"Courage and perseverance have a magical talisman, before which difficulties disappear and obstacles vanish into air". -- John Quincy Adams
The California Clean Money Campaign is a non-profit, non-partisan organization that started its efforts in March, 2002 when it became increasingly clear that politics in California is dominated by Big Money special interests, not voters. It gets worse every year.
Our long-term mission is to educate Californians about the need to clean up its broken campaign finance system by bringing full Clean Money, Fair Elections public financing of campaigns to California so that everybody has a voice and so that politicians are accountable to voters, not special interests.
Clean Money would have to be passed by the voters in an initiative either put on the ballot by the legislature or by the people through signature gathering.
Major Clean Money Victories
Despite the opposition of lobbyists and other Big Money special interests, the California Clean Money Campaign, its members, and coalition partners have won major victories towards the goal of Fair Elections:
Historic Fair Elections Victory in the Legislature in 2008
AB 583 passed after a strong coalition campaign including the efforts of California Common Cause, the League of Women Voters of California, the California Nurses Association, and many others. The legislature passed it after over 30,000 people signed the petition and after thousands of calls, letters, and faxes generated by the efforts of CCMC activists and members.
Bob Stern, President of the Center for Governmental Studies, termed it "the biggest political upset of the year in California".
Prop 15 Loses in 2010 But Builds Support and Sets the Stage
Prop 15's loss showed that we need to address deceptive political advertising: Over 20 million deceptive paid slate mailers were sent out with "No on 15" messages, fooling people into believing that they represented real endorsements when they're actually sold to the highest bidder.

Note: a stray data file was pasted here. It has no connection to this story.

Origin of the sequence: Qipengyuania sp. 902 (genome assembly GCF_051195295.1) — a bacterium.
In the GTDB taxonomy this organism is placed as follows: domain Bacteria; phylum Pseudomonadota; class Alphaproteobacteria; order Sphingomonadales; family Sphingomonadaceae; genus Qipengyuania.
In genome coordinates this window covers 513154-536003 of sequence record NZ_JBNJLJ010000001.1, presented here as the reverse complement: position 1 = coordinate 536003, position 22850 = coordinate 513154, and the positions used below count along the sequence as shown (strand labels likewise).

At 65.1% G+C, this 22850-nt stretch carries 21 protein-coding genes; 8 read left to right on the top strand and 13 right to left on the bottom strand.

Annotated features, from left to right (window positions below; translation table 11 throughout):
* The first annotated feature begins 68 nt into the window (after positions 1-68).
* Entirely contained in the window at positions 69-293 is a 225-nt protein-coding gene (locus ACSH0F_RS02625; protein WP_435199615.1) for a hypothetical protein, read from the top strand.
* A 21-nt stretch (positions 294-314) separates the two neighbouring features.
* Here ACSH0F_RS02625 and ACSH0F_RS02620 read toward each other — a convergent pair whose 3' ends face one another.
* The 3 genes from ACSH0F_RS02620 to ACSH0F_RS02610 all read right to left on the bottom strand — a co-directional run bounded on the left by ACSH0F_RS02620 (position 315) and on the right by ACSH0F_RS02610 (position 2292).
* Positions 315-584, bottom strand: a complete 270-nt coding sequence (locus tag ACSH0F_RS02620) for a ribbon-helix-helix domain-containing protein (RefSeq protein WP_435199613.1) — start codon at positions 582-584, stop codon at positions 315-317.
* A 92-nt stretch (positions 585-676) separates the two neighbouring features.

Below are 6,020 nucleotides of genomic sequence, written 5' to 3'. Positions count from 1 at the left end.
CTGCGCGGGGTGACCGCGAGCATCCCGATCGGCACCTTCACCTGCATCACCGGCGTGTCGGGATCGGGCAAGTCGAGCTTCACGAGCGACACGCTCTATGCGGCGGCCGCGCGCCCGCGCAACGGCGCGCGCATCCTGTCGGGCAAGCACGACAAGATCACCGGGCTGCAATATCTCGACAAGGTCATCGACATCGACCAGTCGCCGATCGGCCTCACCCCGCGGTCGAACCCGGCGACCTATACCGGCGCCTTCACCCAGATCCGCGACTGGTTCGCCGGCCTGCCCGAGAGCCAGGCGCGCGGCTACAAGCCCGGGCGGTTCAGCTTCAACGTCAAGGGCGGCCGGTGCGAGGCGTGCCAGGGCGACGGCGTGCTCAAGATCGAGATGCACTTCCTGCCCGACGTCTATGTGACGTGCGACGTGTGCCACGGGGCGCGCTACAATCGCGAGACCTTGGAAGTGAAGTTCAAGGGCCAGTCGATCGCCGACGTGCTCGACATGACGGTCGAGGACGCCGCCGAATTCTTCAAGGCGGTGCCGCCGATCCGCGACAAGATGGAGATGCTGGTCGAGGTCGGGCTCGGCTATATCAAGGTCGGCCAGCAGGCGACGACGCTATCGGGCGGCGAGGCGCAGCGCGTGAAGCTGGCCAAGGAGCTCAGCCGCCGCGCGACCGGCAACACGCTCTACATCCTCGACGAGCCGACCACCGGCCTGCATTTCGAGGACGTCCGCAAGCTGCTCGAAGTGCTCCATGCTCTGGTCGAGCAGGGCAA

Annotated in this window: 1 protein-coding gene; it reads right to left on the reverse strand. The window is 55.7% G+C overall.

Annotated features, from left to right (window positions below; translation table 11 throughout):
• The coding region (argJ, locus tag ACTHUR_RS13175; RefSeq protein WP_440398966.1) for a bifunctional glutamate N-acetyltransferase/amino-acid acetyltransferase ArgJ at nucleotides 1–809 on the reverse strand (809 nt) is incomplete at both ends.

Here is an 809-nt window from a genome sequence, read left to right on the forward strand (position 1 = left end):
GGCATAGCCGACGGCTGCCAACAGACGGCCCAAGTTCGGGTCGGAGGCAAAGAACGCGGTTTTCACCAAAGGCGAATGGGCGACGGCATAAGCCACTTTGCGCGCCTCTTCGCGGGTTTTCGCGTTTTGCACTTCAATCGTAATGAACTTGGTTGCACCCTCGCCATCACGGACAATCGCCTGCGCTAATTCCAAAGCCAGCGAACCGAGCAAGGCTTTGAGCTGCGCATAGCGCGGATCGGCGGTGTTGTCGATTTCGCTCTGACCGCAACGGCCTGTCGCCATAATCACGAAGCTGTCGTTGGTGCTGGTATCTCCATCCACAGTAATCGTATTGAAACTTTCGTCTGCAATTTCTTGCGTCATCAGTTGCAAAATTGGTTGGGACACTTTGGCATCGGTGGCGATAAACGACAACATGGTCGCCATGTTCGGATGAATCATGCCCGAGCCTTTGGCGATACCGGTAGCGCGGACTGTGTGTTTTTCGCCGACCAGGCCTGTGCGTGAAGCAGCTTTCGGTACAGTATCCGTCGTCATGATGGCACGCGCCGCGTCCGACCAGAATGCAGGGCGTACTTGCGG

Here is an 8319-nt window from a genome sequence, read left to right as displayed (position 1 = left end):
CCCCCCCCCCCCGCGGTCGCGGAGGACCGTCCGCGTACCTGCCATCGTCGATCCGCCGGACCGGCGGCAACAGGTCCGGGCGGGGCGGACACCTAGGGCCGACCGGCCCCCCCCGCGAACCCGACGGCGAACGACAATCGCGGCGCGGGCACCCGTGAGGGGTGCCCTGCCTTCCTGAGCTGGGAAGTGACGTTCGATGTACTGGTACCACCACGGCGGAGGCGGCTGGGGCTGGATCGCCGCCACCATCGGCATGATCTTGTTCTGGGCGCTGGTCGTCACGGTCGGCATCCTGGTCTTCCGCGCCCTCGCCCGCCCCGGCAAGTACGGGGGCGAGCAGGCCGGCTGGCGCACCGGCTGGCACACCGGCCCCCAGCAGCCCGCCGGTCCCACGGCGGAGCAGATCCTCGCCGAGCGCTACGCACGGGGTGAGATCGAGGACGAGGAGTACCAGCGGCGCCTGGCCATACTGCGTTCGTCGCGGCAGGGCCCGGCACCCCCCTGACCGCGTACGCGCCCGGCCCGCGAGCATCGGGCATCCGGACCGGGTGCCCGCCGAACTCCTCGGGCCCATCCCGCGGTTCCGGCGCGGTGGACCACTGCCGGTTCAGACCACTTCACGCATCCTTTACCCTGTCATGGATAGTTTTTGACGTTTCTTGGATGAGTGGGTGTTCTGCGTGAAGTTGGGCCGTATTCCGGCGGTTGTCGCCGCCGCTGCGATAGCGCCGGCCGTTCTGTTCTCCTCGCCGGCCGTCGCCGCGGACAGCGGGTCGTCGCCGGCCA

Despite that, a majority of voters voted for Prop 15 in eight Bay Area counties and in the city of Los Angeles — areas CCMC had particularly strong grassroots working groups to get the message out about the need for Fair Elections. AB 583 and Prop 15 showed the power of grassroots Clean Money activists and members — that's why we said we'd be back!
Voters Resoundingly Say Yes to Clean Money in Los Angeles in March 2011!
Measure H, authored by LA City Council President Eric Garcetti and Councilmember José Huizar, banned bidders on large city contracts from making campaign contributions or fundraising for city officials who decide who wins. But the most important part of Measure H lifted the maximum balance in the City's public financing campaign trust fund. This will eventually allow L.A. to move to full, Clean Money, Fair Elections public funding of campaigns, so that candidates don't take big money from any special interest donors and are accountable only to the voters.
Los Angeles residents sent a message to leaders across the state and across the country: It's time to end corporate and big money special interest control of our political system. And Clean Money members and volunteers helped send that message!
Up Now: The California DISCLOSE ACT!
The California Clean Money Campaign and its teams of volunteers throughout the state are now working on a potential game-changer for political campaigns — the California DISCLOSE Act.
The Supreme Court's Citizens United decision unleashed unlimited, anonymous corporate spending on campaigns. In California, nearly $200 million was spent on November 2010 ballot measures alone, most by corporations hiding behind misleading committees like "Stop Hidden Taxes". This hidden spending is subverting our democracy.
Details of the California DISCLOSE Act are being drafted, but will be based on the federal DISCLOSE Act (H.R. 5175) that passed the House of Representatives in 2010 and will include other reforms specific to California. It would apply to ballot measures, independent expenditures, and issue advocacy. As proposed, it will:
* Require top funder of political TV and radio ads to "stand by their ad". E.g. Yes on 26 ads would have had to say "I'm John Watson, CEO of Chevron, located in San Ramon, California. Chevron helped pay for this message and approves of it."
* Disclose other major funders in clear and obvious fashion
* New disclosure requirements for deceptive slate mailers
Join us to help it pass!
Here are some ways you can get involved:
Read more about these different parts of our strategic campaign and keep up with the latest campaign news on the pages in this section. And become part of the solution yourself by joining our efforts!
Make your voice heard: become a member! Fill out the form below.